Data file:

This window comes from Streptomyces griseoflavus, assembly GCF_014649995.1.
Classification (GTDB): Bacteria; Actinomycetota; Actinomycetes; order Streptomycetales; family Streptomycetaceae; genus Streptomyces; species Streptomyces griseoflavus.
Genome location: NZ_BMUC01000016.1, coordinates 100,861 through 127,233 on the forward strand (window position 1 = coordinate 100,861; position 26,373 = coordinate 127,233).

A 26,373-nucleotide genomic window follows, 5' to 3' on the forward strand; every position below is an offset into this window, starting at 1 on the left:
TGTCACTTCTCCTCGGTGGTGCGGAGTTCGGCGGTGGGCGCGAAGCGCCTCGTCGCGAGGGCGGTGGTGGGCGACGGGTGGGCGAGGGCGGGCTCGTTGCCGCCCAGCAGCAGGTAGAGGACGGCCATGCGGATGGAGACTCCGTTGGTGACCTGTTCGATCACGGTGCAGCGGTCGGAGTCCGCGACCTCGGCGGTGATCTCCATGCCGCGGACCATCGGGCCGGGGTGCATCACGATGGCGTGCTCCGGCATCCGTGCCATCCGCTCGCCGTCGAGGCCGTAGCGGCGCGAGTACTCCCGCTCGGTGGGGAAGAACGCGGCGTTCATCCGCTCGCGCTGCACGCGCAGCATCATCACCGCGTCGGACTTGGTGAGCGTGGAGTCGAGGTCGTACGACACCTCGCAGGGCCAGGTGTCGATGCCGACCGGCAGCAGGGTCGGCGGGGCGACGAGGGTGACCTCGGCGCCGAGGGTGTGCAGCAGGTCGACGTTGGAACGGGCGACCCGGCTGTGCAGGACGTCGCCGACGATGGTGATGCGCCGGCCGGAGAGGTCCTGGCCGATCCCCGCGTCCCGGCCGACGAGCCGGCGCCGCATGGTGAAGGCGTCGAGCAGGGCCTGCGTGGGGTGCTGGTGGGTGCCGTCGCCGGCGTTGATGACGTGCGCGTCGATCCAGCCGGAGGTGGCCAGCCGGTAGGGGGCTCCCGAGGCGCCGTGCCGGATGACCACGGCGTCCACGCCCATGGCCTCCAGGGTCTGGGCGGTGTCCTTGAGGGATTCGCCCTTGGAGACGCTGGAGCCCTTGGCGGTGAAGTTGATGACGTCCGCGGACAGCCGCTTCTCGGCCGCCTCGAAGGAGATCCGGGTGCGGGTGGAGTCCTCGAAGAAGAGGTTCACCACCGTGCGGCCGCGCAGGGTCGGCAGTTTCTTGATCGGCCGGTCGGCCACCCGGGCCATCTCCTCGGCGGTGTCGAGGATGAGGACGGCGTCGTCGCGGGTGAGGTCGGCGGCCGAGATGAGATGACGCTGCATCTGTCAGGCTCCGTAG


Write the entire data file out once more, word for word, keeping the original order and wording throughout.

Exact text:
This window comes from Streptomyces griseoflavus, assembly GCF_014649995.1.
Classification (GTDB): Bacteria; Actinomycetota; Actinomycetes; order Streptomycetales; family Streptomycetaceae; genus Streptomyces; species Streptomyces griseoflavus.
Genome location: NZ_BMUC01000016.1, coordinates 100,861 through 127,233 on the forward strand (window position 1 = coordinate 100,861; position 26,373 = coordinate 127,233).

A 26,373-nucleotide genomic window follows, 5' to 3' on the forward strand; every position below is an offset into this window, starting at 1 on the left:
TGTCACTTCTCCTCGGTGGTGCGGAGTTCGGCGGTGGGCGCGAAGCGCCTCGTCGCGAGGGCGGTGGTGGGCGACGGGTGGGCGAGGGCGGGCTCGTTGCCGCCCAGCAGCAGGTAGAGGACGGCCATGCGGATGGAGACTCCGTTGGTGACCTGTTCGATCACGGTGCAGCGGTCGGAGTCCGCGACCTCGGCGGTGATCTCCATGCCGCGGACCATCGGGCCGGGGTGCATCACGATGGCGTGCTCCGGCATCCGTGCCATCCGCTCGCCGTCGAGGCCGTAGCGGCGCGAGTACTCCCGCTCGGTGGGGAAGAACGCGGCGTTCATCCGCTCGCGCTGCACGCGCAGCATCATCACCGCGTCGGACTTGGTGAGCGTGGAGTCGAGGTCGTACGACACCTCGCAGGGCCAGGTGTCGATGCCGACCGGCAGCAGGGTCGGCGGGGCGACGAGGGTGACCTCGGCGCCGAGGGTGTGCAGCAGGTCGACGTTGGAACGGGCGACCCGGCTGTGCAGGACGTCGCCGACGATGGTGATGCGCCGGCCGGAGAGGTCCTGGCCGATCCCCGCGTCCCGGCCGACGAGCCGGCGCCGCATGGTGAAGGCGTCGAGCAGGGCCTGCGTGGGGTGCTGGTGGGTGCCGTCGCCGGCGTTGATGACGTGCGCGTCGATCCAGCCGGAGGTGGCCAGCCGGTAGGGGGCTCCCGAGGCGCCGTGCCGGATGACCACGGCGTCCACGCCCATGGCCTCCAGGGTCTGGGCGGTGTCCTTGAGGGATTCGCCCTTGGAGACGCTGGAGCCCTTGGCGGTGAAGTTGATGACGTCCGCGGACAGCCGCTTCTCGGCCGCCTCGAAGGAGATCCGGGTGCGGGTGGAGTCCTCGAAGAAGAGGTTCACCACCGTGCGGCCGCGCAGGGTCGGCAGTTTCTTGATCGGCCGGTCGGCCACCCGGGCCATCTCCTCGGCGGTGTCGAGGATGAGGACGGCGTCGTCGCGGGTGAGGTCGGCGGCCGAGATGAGATGACGCTGCATCTGTCAGGCTCCGTAG